AUSTIN SZABO WRITES – A misleading story about Beijing’s virtual sunrise earned more press than Friday’s report naming New Delhi the world’s most polluted big city.
The Daily Mail’s inaccurate story claimed that China’s government digitally simulates the sunrise on television screens throughout Beijing since its pollution blocks natural sunlight. Major media outlets around the world proceeded to pick up the tale, though the story was debunked shortly after its publication. Time issued a meek and unapologetic correction three days after airing its story, saying the original left out that the sunrise was aired daily, not in the absence of a natural sunrise, but as an advertisement for tourism, “regardless of atmospheric conditions.”
Meanwhile, a new report from Yale has declared New Delhi to be the most polluted major city in the world. The news quickly appeared and disappeared off the front pages of the Times of India and the Hindustan Times, replaced by articles detailing denial by government spokespersons. But competing data from Delhi officials is inconsistent and inaccurate, leading many to side with the research of Yale’s Dr. Angel Hsu.
Her results show catastrophic amounts of air pollution in Delhi, at levels much higher than Beijing’s. On an average week, according to the study, Beijing’s air will measure 273 PM2.5 (particles of matter less than 2.5 micrometers in diameter, considered especially dangerous). This amount is similar to the results published by the U.S. Embassy in Beijing. Stories about Beijing’s pollution have been extremely popular in the West, even fake ones published by tabloid-like Daily Mail. Meanwhile, Delhi’s average weekly PM2.5 is 473, more than twice as high as that of Beijing.
Why is Delhi’s pollution problem not as important to the West? When discussing the two stories in tandem, there seems to be no rhyme or reason in prioritizing one polluted city over another. Both have high rates of lung related illnesses and children with breathing problems, with many studies linking their current conditions to lung cancer later in life. One should be concerned about the inhabitants in both cities, so why is there only talk about Beijing?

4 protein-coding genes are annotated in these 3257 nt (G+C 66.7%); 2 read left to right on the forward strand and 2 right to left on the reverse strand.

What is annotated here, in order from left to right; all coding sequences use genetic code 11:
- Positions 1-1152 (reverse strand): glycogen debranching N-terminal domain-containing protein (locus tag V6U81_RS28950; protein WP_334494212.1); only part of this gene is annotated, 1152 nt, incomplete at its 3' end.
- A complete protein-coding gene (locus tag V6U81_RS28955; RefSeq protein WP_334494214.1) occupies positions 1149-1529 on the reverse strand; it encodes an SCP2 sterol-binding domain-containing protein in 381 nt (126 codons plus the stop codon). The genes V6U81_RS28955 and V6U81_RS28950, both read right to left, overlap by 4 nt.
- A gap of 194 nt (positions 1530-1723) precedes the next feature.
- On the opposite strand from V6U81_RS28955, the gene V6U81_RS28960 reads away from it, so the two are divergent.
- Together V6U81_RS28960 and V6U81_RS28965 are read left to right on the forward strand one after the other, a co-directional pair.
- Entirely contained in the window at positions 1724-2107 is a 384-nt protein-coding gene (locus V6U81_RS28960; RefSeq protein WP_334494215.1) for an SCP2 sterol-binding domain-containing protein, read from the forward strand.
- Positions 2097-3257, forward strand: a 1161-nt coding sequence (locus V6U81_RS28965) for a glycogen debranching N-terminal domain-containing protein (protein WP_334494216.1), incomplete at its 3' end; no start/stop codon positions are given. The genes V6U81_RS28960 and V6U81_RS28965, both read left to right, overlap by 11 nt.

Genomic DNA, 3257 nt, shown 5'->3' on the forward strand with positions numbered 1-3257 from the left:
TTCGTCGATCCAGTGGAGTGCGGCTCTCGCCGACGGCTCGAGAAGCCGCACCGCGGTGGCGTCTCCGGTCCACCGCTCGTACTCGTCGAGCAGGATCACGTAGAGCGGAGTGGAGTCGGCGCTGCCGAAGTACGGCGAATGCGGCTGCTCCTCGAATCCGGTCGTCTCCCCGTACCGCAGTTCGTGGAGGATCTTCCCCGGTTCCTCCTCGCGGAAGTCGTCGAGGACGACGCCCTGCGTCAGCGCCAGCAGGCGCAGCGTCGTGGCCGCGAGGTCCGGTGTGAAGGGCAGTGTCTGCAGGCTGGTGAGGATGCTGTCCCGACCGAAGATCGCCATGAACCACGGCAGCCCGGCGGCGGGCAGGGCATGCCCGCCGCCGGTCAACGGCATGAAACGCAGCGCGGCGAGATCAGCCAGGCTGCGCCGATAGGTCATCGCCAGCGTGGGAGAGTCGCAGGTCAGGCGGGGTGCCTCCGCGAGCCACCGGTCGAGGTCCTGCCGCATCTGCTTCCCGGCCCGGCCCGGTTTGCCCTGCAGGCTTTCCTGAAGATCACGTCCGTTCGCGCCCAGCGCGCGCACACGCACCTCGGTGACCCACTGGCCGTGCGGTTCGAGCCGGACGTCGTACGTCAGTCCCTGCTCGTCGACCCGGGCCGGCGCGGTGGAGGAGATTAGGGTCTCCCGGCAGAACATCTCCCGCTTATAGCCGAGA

The answer begins and ends with the United States. Beijing’s pollution problem became a major story when the U.S. Embassy there began to release its own data on the city’s air quality. The smog story immediately spread around Western outlets, allowing American commentators to rail against China’s incompetent government, saying its reckless drive for economic growth is hurting the population. Although air quality is measured in Delhi, the results are not released publicly. The Delhi U.S. Embassy claims that English results are available from the city itself, and that the embassy has no need to publish anything. But the city’s data continues to be mistrusted.
Determining whose smog problem receives more global attention should not be done at the whim of U.S. foreign policy. As economic and political competition between China and the United States heats up, the American government releases any data that harms China’s global image. Western media outlets eagerly turn against China by publishing the data in a condemnation of China’s domestic policy. This tactic has resulted in various articles (with various levels of truthfulness) denigrating China’s pollution problem, with little coverage of New Delhi’s worse problem.
Additionally, New Delhi’s government continues to do nothing about smog, people are beginning to grow aware of the problem, and the sick will continue to be untreated.